Starting a veggie garden

Hello
I'm really keen to start a vegetable garden. I am pretty new t gardening and am not really sure where to start. I live in Scotland s can anyone tell me what vegetables I should start with? Thank
-- Ally
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On Tue, 2 Aug 2005, Ally wrote:

I am over in Sweden, near Uppsala, and having great success with koriander. Potato often works as long as you do not continuously grow it on same ground every year. Beans and peas are usually pretty easy. My biggest upset has thus far been rabbits and deer eating up my plants, particularly chick-peas. No idea why such high affinity of this plant over the many other, but they really go for this plant and I lost my entire crop. Potatoes and koriander have thus far had no such problem.
Tomato seems to be somewhat more advanced, and many of the posts to this list have to do with problems with this plant. On the other hand, growability of seeds directly from the grocery store tomatoes have generally been nearly 100%, so if you plant seeds in good planting soil and maintain temperature around 80 C (greenhouse?) you should get plants, although much can go wrong when flowering time comes round.
On a more non-conformist note, Rumex acetosa and dandelion are both weeds and are edible. I have no problem with rabbits or deer and no particular soil or growing protocol. As weeds, they just grow on their own. My only intervention has been to pull other weeds, but even this is not necessary. I would urge other newbies to consider the benefits of your local "weeds" as an excellent starter crop.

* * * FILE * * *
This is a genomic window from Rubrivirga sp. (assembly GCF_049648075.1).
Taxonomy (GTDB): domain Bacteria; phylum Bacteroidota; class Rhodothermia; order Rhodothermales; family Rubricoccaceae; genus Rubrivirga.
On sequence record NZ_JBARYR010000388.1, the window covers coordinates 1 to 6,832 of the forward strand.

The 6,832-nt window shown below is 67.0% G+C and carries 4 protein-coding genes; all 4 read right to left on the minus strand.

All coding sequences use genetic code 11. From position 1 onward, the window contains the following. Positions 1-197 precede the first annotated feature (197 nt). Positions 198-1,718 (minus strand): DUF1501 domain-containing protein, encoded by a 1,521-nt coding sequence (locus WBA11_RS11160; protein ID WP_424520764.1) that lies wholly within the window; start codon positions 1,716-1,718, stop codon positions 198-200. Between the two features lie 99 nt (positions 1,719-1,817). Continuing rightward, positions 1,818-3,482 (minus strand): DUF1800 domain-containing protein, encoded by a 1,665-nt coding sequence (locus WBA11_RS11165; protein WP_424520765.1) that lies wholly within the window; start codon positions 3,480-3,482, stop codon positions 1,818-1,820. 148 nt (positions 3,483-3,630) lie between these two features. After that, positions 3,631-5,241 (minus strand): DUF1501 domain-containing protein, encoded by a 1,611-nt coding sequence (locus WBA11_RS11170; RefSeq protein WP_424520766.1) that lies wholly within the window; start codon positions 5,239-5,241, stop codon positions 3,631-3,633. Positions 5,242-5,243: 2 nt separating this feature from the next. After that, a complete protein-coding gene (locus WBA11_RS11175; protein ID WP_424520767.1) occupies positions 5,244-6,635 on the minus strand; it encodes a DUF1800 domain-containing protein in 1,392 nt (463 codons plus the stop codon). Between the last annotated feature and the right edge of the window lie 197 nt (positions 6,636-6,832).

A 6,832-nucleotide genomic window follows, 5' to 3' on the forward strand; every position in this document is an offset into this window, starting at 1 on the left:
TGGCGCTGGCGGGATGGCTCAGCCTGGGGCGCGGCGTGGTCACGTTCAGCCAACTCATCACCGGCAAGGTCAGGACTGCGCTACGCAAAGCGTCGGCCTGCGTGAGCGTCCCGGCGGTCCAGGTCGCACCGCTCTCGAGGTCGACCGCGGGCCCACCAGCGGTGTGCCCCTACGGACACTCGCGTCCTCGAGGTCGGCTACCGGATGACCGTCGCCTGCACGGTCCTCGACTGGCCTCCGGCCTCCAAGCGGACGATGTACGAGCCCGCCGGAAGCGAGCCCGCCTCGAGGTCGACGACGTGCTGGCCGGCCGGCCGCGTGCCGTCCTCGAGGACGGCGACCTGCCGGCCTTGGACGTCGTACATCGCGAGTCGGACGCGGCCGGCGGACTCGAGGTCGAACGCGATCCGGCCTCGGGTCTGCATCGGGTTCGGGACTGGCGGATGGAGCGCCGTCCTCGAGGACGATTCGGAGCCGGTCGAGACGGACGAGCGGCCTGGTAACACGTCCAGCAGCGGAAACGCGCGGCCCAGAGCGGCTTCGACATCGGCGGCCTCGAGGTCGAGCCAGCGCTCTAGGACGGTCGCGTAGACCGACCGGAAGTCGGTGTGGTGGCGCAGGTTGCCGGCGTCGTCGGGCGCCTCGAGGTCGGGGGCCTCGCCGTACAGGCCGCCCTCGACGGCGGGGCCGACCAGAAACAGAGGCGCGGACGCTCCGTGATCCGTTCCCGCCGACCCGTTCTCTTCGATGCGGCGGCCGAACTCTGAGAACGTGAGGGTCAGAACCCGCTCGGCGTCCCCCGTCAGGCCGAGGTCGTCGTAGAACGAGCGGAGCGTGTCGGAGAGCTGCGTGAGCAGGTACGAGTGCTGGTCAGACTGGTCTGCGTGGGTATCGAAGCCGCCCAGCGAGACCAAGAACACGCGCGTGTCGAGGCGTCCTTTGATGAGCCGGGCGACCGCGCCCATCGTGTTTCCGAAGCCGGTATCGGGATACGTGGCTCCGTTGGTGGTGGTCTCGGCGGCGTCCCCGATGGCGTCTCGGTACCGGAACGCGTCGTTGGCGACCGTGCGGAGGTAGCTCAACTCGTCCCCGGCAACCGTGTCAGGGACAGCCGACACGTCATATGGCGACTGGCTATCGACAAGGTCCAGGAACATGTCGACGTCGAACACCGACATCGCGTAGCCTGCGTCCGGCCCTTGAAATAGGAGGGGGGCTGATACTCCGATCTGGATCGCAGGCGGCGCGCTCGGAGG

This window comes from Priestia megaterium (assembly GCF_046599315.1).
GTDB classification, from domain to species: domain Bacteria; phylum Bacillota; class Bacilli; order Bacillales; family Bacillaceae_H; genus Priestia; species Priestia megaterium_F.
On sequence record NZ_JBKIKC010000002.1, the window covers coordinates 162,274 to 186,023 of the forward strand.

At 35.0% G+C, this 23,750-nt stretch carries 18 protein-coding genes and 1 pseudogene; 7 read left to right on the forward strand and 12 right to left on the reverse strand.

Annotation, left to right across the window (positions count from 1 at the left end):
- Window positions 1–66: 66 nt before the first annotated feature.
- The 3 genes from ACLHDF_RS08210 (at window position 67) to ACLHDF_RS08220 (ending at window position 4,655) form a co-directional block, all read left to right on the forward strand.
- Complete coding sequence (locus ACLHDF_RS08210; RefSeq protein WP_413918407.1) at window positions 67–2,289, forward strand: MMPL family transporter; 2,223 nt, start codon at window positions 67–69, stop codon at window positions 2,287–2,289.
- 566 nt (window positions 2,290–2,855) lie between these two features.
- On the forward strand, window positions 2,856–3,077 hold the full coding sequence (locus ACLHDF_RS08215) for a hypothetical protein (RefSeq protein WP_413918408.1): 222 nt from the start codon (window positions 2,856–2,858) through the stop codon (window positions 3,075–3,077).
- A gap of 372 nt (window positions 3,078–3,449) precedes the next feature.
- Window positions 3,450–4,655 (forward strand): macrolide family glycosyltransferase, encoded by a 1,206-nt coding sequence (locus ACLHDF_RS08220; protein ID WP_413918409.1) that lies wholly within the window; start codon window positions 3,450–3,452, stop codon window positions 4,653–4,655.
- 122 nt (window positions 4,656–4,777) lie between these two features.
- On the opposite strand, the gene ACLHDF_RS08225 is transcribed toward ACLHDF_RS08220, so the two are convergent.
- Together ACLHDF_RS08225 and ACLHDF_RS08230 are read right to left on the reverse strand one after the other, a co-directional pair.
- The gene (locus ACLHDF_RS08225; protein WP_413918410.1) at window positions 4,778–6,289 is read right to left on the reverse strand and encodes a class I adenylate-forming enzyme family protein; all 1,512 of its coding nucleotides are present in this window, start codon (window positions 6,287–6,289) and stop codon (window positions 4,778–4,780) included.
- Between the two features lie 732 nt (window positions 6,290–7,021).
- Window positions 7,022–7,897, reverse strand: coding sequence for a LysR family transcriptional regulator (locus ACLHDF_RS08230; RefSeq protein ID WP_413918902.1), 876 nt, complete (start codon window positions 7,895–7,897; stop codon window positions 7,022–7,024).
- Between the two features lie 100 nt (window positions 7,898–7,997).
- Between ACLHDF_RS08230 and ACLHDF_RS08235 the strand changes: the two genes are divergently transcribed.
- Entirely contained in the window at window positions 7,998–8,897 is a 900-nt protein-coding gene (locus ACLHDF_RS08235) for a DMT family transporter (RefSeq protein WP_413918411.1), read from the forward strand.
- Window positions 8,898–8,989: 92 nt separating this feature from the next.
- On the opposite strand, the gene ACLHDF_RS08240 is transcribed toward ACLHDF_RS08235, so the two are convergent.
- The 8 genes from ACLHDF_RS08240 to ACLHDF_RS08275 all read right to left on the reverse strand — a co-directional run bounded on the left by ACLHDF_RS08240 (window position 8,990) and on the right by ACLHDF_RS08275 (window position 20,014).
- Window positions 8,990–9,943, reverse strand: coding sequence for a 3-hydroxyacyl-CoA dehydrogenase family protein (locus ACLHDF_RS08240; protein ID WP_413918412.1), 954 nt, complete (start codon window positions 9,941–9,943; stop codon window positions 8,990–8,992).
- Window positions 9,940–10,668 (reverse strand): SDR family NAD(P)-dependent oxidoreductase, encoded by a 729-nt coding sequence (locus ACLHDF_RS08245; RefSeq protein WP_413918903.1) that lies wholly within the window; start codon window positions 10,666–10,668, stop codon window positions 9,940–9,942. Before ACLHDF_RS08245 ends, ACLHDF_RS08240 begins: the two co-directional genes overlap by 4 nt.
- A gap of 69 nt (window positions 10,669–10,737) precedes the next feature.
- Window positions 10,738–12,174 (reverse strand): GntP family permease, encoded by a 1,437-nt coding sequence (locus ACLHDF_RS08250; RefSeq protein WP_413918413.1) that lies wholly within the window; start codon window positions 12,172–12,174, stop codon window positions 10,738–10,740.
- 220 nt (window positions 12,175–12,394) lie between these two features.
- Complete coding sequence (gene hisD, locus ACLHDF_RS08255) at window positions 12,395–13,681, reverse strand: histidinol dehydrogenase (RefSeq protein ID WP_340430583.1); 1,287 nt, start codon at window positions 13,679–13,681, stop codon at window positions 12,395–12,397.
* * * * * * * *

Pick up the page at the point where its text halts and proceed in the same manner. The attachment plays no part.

Dominic-Luc Webb
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Kale, collard, chicory, peas, carrots, cabbage, lettuce, arugula, fava beans,beets. Make a google search for "cool weather vegetables". Also make a search for "preparing the home garden". Basically, you need to know your pH, you need to break the ground if it is too hard, you need some manure, or you need compost and some chemical fertilizer, and you need a way to water the garden. For each vegetable, google "carrot cultivation in the home garden". and you will find out that these are best directly seeded in light soil and not given much fertilizer (translation: forget carrots if you have heavy soil). Other veggies can be sown in little pots indoors and transplanted later.
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On 2 Aug 2005, simy1 wrote:

I am growing carrots on rather tight nearly 100% clay soil. The strain I have is giving excellent carrots. I recognize this goes against the conventional wisdom, and do not know what to make of it. It was definitely success here where I expected failure.
Dominic
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